Late Summer, Early Fall, Reading

Unfinished Empire: The Global Expansion of Britain, by John Darwin:  One of the better non-fiction books I’ve read recently, the scope of Unfinished Empire is vast and this is both its greatest strength and weakness.  Readable throughout, this is the most comprehensive book I’ve encountered detailing the origins, expansion, and eventual decline of the British Empire.  Darwin makes very clear that aside from the late-developing notion that free trade is good, the Empire did not originate from a singular ideology, nor did it it expand in a particularly planned or controlled manner.  Instead, the diversity of the Empire, in demography, governance, and development, was as varied as the geography itself, and this is the source of the main problem with this book.  Given the diversity of the Empire and the constraints of documenting the entire history of the expansion and decline of the Empire into a single book, the reader has little chance to get a good feel for any particular aspect or part of the Empire.  Perhaps this only goes to prove Darwin’s thesis regarding the chaotic and organic development of the Empire, but it left me wanting more at the end, unsure of how much I really had learned.

Double Entry: How the Merchants of Venice Created Modern Finance, by Jane Gleeson-White:  At a glance, the title of this book makes it sound like you, the reader, will learn two things: what double-entry bookkeeping is, and how it forms the underpinnings of modern finance.  However, after reading this book, I can attest that the reader is unlikely to walk away with a strong grasp of either.  Interesting enough is the descriptive phrase that comes to mind thinking of this book.  It’s reasonably well written, and some parts of the book are excellent, such as its biography of Luca Pacioli.  However, overall it cannot be described as better than average, and a potential reader is probably better off reading the relevant topic pages on wikipedia.

Information Security: Principles and Practice, by Mark Stamp: This excellent book should be mandatory reading for all software developers.  Despite already having a strong background in cryptography, the first part of the book on Crypto was largely review, but there were still many interesting nuggets of information for me, especially regarding Cryptanalytic techniques, as the depth of material covered goes far beyond the level covered by most introductory security textbooks.  Similarly, the remaining sections on Access Control, Protocols, and Software were well written and enlightening.  This is the best book I’ve read so far covering information security in general, and as I mentioned before, would highly recommend that it be read by all software developers.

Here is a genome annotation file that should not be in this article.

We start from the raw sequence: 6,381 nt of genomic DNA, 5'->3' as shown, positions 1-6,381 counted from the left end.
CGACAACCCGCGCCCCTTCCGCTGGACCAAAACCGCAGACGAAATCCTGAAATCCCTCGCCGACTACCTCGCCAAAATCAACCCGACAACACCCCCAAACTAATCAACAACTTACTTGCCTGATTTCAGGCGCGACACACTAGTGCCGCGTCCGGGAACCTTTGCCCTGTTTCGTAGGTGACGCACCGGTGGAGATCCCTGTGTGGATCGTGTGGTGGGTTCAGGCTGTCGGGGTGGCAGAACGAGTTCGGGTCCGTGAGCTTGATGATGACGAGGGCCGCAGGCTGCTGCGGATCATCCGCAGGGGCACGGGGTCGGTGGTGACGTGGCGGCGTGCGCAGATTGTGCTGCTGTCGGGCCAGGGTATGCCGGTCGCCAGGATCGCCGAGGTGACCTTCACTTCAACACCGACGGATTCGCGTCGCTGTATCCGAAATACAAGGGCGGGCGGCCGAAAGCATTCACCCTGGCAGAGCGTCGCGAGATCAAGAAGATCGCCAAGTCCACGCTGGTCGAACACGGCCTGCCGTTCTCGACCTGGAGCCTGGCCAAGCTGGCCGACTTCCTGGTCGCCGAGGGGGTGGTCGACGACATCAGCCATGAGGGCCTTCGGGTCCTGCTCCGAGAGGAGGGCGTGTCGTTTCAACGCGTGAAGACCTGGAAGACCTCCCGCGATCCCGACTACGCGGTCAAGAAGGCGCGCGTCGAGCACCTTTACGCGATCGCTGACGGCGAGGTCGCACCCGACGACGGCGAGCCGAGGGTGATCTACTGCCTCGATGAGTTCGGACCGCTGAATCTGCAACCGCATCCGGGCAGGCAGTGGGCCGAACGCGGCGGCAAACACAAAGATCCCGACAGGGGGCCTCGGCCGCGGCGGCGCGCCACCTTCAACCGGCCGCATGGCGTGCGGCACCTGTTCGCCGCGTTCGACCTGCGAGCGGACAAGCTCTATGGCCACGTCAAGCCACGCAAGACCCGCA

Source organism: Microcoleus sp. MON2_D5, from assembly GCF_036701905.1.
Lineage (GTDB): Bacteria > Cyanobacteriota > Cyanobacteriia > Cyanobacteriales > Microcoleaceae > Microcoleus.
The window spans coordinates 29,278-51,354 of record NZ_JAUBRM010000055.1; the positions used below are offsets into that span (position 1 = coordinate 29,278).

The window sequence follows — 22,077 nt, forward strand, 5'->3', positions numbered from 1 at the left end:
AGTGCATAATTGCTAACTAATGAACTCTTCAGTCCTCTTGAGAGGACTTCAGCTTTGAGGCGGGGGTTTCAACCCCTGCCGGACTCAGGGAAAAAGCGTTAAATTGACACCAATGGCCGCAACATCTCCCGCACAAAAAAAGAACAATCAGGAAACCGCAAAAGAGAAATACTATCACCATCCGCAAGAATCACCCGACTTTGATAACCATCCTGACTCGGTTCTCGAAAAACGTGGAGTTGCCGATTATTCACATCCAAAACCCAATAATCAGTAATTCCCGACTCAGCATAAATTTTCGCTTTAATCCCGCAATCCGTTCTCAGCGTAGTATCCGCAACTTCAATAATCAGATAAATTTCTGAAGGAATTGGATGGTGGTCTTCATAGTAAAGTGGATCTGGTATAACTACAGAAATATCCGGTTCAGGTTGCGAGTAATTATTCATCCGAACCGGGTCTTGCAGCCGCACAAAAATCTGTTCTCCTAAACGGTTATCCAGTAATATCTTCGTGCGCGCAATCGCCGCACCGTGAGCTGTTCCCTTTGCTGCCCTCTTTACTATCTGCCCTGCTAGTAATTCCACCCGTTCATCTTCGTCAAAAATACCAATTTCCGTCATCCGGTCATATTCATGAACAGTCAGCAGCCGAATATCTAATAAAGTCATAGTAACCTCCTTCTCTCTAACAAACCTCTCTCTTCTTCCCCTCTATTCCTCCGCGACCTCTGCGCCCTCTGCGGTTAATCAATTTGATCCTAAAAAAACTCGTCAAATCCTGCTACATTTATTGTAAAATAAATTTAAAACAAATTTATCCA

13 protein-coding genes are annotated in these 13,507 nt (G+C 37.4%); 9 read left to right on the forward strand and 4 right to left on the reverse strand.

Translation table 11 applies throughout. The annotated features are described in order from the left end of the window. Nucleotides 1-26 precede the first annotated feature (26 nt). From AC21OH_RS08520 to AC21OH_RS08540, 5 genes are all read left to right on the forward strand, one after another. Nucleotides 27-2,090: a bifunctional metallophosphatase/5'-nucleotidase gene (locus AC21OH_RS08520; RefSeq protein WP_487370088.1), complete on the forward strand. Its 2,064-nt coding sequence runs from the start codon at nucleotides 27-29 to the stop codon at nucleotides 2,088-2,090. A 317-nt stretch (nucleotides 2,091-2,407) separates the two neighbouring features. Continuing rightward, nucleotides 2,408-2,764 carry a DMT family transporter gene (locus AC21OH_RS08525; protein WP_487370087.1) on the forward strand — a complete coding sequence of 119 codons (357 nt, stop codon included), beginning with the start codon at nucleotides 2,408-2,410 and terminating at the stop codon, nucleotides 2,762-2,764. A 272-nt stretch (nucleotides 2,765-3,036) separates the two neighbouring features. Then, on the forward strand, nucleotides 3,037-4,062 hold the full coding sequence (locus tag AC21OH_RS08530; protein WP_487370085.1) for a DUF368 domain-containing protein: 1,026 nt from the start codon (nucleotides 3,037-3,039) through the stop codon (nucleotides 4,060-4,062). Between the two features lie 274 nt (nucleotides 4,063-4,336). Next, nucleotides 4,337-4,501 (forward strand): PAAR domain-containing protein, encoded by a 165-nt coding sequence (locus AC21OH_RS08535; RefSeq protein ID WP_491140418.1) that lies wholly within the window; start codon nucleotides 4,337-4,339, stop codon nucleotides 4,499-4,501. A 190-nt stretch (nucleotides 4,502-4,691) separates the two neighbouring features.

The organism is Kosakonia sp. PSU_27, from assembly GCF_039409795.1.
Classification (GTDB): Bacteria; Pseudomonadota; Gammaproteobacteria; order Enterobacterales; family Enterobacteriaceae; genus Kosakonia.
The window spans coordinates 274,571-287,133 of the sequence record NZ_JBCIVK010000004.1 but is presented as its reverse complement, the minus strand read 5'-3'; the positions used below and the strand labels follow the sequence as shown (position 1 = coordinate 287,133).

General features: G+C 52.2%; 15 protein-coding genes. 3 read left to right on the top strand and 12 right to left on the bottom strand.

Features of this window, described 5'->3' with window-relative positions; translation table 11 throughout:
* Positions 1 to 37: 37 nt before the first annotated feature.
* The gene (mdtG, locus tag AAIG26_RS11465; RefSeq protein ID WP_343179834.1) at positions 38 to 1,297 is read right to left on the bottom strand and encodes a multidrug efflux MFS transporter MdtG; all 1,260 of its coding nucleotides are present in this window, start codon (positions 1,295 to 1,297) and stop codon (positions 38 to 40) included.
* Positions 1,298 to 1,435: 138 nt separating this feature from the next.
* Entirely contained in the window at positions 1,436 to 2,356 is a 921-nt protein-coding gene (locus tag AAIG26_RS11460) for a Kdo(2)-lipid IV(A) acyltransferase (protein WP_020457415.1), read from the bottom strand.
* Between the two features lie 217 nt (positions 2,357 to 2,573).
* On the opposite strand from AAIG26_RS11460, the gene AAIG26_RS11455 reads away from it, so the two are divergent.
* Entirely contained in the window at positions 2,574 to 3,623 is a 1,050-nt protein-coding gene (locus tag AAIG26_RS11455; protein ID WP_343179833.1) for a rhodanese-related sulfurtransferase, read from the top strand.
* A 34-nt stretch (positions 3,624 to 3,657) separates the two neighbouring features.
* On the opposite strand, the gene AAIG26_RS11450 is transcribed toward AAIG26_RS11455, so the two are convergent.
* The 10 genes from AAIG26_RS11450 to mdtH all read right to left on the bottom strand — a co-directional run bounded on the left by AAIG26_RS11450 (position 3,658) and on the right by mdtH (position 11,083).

Applied Cryptanalysis: Breaking Ciphers in the Real World, by Mark Stamp and Richard M. Low:  Much more technical and in-depth than the book previously reviewed, it can be thought of as building on the cryptographic topics in the prior book.  Perhaps a quarter to a third of this book overlaps with the previous in that it takes its time to describe all of the cryptographic techniques analysed, but the remaining two-thirds of the text consists of an in-depth description of state-of-the-art cryptanalytic techniques to attack, and sometimes break, the algorithms described.  I personally found the book very interesting to read, and would recommend it to anyone interested in getting a good overview of the subject matter, although it goes far beyond the depth that most computing scientists or software developers would care to know.

The Cat’s Table, by Michael Ondaatje:  Despite his fame and reputation for books such as The English Patient and Anil’s Ghost, I’d never read one of Michael Ondaatje’s books.  Luckily, one of my aunt’s gave me a copy of The Cat’s Table for my birthday last week and so I finally had the pleasure of reading one of his works.  The writing in The Cat’s Table is impeccable.  Ondaatje’s writing is simultaneously simple and vivid, concise yet colourful.  As each page quickly went by I was enthralled by his language and by how well he conveys the joys and amazement of a child coming of age.  Unfortunately, the plot itself is good, but not great, and this will likely lead to this book not being as remembered in the future compared as his other works (I’m assuming).  Nonetheless, The Cat’s Table is a quick, very enjoyable, and extremely well written read.

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